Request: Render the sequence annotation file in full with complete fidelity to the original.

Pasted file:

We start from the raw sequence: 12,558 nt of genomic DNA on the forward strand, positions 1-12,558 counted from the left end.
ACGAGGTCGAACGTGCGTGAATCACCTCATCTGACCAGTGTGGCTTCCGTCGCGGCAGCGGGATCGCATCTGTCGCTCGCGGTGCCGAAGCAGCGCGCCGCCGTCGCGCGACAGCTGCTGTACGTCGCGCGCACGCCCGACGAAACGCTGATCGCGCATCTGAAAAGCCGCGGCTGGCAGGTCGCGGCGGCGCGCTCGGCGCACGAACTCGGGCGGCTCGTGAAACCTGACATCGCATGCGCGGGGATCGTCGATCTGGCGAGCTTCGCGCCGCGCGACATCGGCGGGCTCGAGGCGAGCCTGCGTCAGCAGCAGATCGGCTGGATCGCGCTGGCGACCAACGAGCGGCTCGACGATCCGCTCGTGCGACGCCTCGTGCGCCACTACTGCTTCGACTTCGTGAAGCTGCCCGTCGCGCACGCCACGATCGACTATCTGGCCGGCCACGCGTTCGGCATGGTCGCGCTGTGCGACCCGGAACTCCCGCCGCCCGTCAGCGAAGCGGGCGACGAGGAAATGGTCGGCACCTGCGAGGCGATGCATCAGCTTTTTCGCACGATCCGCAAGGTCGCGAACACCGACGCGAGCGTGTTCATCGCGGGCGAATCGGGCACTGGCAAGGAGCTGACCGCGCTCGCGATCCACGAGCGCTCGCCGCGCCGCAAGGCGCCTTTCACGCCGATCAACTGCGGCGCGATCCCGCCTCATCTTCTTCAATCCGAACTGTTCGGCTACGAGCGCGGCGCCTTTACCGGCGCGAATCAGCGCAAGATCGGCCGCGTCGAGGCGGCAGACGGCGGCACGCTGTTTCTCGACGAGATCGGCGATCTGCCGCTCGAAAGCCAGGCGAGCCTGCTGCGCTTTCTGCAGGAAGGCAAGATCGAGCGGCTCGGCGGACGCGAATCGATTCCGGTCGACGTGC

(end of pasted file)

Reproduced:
We start from the raw sequence: 12,558 nt of genomic DNA on the forward strand, positions 1-12,558 counted from the left end.
ACGAGGTCGAACGTGCGTGAATCACCTCATCTGACCAGTGTGGCTTCCGTCGCGGCAGCGGGATCGCATCTGTCGCTCGCGGTGCCGAAGCAGCGCGCCGCCGTCGCGCGACAGCTGCTGTACGTCGCGCGCACGCCCGACGAAACGCTGATCGCGCATCTGAAAAGCCGCGGCTGGCAGGTCGCGGCGGCGCGCTCGGCGCACGAACTCGGGCGGCTCGTGAAACCTGACATCGCATGCGCGGGGATCGTCGATCTGGCGAGCTTCGCGCCGCGCGACATCGGCGGGCTCGAGGCGAGCCTGCGTCAGCAGCAGATCGGCTGGATCGCGCTGGCGACCAACGAGCGGCTCGACGATCCGCTCGTGCGACGCCTCGTGCGCCACTACTGCTTCGACTTCGTGAAGCTGCCCGTCGCGCACGCCACGATCGACTATCTGGCCGGCCACGCGTTCGGCATGGTCGCGCTGTGCGACCCGGAACTCCCGCCGCCCGTCAGCGAAGCGGGCGACGAGGAAATGGTCGGCACCTGCGAGGCGATGCATCAGCTTTTTCGCACGATCCGCAAGGTCGCGAACACCGACGCGAGCGTGTTCATCGCGGGCGAATCGGGCACTGGCAAGGAGCTGACCGCGCTCGCGATCCACGAGCGCTCGCCGCGCCGCAAGGCGCCTTTCACGCCGATCAACTGCGGCGCGATCCCGCCTCATCTTCTTCAATCCGAACTGTTCGGCTACGAGCGCGGCGCCTTTACCGGCGCGAATCAGCGCAAGATCGGCCGCGTCGAGGCGGCAGACGGCGGCACGCTGTTTCTCGACGAGATCGGCGATCTGCCGCTCGAAAGCCAGGCGAGCCTGCTGCGCTTTCTGCAGGAAGGCAAGATCGAGCGGCTCGGCGGACGCGAATCGATTCCGGTCGACGTGC